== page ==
Due to the complexity of derivatives, an appropriateness assessment is necessary when providing non-advised services to clients. Pursuant to the EU’s MiFIR/MiFID II regime the appropriateness test is not necessary when the investment relates to non-complex instruments, such as for instance shares listed on a regulated market. These orders can be processed on an “execution only” basis. However, ESMA clarifies that transactions on fractional shares cannot be settled on an “execution only” basis given the complex nature of the derivatives even where the transactions in the underlying shares could potentially benefit from that regime. Accordingly, while the appropriateness test is likely to apply, that assessment is a separate requirement that does not exempt the relevant firm from conducting a suitability assessment if such firm provides investment advice and/or portfolio management services.

If derivatives on fractions of shares are packaged retail and insurance-based investment products (PRIIPs), firms must comply with the PRIIPs Regulation and provide retail clients with a PRIIPs Key Information Document (KID). The objective of the KID is to help investors understand and compare the key features and associated risks of these products.See Regulation (EU) No 1286/2014, available here. Firms producing or selling investment products are obliged to provide retail investors with a KID regarding the product intended to be sold. These must be provided to retail investors before any agreement is made and should be a maximum of three pages long. More specifically, KIDs must include:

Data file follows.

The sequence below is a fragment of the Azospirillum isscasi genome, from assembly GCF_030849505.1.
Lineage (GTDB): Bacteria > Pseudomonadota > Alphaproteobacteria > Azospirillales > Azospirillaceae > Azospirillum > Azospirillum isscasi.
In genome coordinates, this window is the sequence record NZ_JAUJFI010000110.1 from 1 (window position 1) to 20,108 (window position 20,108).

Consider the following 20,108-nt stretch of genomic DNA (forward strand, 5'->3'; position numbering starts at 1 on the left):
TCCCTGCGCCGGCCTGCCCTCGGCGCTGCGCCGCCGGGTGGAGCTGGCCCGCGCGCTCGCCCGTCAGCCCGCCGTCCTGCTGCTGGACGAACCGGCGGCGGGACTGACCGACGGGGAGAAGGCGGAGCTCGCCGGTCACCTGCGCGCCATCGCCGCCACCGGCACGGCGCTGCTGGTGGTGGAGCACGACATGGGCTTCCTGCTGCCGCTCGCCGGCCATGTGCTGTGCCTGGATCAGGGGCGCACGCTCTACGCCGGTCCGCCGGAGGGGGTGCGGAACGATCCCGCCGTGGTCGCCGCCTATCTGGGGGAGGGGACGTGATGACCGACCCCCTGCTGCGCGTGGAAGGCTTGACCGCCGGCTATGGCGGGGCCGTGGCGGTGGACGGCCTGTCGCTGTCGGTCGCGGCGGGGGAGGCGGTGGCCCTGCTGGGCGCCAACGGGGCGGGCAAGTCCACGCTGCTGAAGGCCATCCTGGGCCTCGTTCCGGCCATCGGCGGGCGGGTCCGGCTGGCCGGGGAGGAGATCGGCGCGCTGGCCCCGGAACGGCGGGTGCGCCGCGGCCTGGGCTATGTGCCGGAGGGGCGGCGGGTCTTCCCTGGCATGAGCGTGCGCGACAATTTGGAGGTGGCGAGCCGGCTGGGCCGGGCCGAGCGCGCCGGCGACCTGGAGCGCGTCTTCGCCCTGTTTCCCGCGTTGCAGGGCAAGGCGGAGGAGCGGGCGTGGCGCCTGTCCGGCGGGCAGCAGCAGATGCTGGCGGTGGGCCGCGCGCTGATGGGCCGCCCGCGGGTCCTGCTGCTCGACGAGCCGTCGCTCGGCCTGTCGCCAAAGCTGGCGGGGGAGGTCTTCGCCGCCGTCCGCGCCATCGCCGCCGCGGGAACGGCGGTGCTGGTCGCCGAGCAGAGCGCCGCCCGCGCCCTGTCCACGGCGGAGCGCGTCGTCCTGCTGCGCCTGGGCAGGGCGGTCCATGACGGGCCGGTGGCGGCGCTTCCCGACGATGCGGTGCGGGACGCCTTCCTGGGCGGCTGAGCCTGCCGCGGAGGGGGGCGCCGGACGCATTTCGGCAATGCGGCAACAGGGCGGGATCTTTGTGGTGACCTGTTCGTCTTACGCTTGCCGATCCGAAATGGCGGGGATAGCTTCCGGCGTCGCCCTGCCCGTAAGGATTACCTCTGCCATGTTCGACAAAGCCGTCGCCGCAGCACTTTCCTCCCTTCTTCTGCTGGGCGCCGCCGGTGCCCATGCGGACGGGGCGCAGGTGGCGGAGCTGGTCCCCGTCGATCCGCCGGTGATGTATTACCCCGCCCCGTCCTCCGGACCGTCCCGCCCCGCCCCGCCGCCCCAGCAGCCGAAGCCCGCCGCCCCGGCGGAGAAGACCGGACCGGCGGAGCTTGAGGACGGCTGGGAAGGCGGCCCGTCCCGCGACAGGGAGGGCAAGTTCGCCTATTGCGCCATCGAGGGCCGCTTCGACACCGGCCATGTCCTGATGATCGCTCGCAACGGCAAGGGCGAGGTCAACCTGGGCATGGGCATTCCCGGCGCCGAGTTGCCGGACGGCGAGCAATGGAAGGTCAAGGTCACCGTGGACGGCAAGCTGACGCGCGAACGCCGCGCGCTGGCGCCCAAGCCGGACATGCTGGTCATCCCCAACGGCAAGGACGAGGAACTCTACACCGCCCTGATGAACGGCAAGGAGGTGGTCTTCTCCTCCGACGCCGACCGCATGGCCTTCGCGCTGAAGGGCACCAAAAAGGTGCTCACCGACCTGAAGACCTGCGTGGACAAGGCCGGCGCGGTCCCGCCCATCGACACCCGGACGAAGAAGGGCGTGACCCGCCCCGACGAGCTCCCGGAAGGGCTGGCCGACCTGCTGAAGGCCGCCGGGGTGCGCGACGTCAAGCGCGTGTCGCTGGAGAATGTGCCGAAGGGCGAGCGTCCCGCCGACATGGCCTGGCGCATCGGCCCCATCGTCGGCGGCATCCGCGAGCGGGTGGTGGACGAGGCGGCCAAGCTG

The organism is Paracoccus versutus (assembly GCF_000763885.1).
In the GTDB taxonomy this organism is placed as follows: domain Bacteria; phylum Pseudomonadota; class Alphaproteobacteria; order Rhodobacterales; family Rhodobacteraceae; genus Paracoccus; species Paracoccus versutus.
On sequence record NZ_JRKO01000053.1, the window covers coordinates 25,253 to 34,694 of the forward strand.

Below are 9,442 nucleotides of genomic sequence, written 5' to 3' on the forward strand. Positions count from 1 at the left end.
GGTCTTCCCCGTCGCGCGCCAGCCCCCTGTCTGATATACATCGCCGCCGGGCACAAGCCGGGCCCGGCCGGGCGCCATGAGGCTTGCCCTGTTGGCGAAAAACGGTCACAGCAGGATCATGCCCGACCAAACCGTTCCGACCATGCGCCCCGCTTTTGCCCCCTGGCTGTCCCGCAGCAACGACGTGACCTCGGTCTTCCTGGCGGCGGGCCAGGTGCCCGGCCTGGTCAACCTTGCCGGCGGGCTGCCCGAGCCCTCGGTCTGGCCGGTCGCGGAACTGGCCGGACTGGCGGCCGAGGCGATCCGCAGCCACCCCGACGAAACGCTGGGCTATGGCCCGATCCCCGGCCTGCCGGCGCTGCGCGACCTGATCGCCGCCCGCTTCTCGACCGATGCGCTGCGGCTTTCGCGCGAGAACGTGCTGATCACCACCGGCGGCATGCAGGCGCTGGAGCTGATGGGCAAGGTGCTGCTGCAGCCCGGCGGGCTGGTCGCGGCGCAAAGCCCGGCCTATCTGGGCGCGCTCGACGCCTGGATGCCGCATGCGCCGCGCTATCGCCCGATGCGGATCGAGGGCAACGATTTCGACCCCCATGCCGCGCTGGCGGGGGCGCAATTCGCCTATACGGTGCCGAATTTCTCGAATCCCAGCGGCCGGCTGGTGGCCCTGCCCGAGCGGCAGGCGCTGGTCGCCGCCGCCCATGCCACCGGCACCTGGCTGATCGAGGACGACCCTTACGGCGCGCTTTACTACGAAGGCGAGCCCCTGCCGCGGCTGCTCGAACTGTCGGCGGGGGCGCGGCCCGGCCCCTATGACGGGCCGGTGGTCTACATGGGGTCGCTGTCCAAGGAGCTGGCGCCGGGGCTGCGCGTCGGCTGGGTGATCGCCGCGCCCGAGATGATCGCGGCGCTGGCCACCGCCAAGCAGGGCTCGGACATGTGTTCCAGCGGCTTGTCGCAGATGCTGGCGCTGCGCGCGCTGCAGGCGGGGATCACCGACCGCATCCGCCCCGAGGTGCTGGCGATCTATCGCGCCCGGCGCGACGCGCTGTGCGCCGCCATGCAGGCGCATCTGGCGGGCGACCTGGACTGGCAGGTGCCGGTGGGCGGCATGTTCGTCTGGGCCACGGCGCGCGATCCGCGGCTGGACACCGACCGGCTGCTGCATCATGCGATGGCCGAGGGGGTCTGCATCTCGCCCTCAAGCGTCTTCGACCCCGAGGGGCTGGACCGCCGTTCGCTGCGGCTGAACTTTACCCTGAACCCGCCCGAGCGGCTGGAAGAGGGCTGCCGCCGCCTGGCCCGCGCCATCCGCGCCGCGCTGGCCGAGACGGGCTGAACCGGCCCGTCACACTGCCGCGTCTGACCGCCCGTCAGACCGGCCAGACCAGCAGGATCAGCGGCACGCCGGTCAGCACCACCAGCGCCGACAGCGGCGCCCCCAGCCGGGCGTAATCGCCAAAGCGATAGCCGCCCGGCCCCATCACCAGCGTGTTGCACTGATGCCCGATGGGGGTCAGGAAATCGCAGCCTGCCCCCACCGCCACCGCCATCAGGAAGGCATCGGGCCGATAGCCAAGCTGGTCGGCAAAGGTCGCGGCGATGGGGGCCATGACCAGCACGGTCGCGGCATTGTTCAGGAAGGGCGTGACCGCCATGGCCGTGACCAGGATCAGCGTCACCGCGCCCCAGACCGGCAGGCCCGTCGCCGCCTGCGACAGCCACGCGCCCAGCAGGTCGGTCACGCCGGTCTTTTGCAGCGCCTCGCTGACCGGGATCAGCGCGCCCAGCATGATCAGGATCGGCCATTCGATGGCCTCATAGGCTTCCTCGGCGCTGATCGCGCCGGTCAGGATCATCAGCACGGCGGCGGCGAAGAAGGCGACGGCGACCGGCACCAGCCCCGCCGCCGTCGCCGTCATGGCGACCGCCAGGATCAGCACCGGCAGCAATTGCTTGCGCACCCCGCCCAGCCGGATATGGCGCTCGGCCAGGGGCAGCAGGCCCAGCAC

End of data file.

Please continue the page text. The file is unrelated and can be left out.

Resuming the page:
•    The name of the product and the identity of the producer;
•    The types of investors for whom the product is intended;
•    The risk and reward profile of the financial product, including a summary risk indicator, possible maximum loss of invested capital and appropriate performance scenarios of the product;
•    The costs associated with the investment in the financial product to be borne by the investor;
•    Information on complaints procedures.
Show Footnote

Next steps

ESMA’s Public Statement packs a bit of a punch in terms of a number of legal and regulatory priorities.  These include some of the following immediate steps:

  1. Relevant firms involved in fractional shares investing using derivatives will need to revise their marketing but also contractual materials to align them with ESMA's new supervisory expectations.